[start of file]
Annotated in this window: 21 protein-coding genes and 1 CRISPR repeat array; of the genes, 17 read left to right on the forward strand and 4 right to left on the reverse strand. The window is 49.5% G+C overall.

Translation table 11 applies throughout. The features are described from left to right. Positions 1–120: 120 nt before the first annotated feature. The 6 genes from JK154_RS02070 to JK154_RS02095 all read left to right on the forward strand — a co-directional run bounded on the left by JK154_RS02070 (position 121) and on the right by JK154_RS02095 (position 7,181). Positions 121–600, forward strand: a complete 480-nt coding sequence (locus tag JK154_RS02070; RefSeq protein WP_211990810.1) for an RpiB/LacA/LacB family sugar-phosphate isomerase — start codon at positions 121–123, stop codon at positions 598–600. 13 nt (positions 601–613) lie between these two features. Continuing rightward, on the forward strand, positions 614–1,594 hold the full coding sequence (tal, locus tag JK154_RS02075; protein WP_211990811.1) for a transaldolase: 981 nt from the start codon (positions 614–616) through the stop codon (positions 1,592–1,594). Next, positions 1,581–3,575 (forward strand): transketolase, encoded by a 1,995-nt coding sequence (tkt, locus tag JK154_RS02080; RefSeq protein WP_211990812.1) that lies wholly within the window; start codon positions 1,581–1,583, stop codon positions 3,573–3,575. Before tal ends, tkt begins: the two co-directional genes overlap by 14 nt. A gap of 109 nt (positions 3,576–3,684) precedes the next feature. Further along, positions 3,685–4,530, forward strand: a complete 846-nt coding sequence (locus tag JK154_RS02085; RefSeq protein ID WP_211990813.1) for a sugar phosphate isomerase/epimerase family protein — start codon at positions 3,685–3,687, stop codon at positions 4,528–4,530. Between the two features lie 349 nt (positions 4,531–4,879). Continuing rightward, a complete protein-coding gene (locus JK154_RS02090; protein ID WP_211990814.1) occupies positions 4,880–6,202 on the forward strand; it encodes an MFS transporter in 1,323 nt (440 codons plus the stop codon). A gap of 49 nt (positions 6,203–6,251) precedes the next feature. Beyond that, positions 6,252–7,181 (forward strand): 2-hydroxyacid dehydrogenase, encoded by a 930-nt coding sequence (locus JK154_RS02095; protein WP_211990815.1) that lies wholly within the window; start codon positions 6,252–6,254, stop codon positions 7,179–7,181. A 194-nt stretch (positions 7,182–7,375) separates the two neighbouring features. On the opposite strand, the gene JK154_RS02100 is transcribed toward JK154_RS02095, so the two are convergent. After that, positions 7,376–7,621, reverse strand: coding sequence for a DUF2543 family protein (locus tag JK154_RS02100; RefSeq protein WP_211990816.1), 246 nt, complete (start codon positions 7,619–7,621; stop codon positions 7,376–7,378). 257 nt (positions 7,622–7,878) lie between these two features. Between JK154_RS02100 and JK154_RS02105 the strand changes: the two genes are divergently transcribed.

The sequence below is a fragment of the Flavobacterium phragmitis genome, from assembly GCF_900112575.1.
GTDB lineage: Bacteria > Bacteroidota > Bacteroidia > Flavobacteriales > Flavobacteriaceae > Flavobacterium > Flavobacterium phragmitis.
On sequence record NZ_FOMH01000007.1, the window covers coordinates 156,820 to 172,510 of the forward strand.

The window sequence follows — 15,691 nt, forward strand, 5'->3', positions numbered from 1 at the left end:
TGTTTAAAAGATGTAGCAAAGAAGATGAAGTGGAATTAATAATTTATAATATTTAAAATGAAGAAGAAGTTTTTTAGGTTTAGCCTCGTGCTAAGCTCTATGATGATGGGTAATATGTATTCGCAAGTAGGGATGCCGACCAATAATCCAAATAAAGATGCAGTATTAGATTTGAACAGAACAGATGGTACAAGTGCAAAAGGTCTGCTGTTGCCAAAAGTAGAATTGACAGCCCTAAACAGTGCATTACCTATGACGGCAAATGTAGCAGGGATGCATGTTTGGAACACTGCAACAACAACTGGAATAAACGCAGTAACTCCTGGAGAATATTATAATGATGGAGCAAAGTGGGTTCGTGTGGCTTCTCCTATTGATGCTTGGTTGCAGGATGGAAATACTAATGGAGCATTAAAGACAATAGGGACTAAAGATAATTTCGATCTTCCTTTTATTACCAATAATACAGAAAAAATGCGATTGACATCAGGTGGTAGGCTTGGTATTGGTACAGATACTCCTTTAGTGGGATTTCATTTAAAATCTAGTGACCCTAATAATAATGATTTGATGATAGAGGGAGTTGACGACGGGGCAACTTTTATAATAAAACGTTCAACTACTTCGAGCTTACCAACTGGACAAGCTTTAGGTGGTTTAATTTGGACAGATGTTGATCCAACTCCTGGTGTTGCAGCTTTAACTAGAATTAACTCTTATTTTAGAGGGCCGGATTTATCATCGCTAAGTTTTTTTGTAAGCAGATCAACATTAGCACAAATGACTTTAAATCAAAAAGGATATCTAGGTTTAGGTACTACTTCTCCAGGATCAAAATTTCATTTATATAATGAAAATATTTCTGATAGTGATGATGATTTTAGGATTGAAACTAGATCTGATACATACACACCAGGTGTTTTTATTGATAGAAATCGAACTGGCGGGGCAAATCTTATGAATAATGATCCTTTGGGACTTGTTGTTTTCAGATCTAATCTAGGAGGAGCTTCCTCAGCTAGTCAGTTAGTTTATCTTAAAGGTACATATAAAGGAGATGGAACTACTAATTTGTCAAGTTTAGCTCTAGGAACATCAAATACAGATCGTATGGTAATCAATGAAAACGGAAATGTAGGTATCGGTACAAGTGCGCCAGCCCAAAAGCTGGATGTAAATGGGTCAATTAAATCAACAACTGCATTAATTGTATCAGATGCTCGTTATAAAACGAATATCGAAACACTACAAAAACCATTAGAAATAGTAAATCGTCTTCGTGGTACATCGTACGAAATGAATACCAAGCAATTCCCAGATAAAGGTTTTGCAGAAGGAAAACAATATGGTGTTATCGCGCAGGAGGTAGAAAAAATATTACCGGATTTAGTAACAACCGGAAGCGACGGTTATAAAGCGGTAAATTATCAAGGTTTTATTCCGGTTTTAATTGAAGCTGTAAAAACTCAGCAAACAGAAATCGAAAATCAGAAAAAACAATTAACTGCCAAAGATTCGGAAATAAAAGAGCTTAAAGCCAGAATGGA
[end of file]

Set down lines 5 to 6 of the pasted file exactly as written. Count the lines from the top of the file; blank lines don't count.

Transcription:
On sequence record NZ_FOMH01000007.1, the window covers coordinates 156,820 to 172,510 of the forward strand.

The window sequence follows — 15,691 nt, forward strand, 5'->3', positions numbered from 1 at the left end: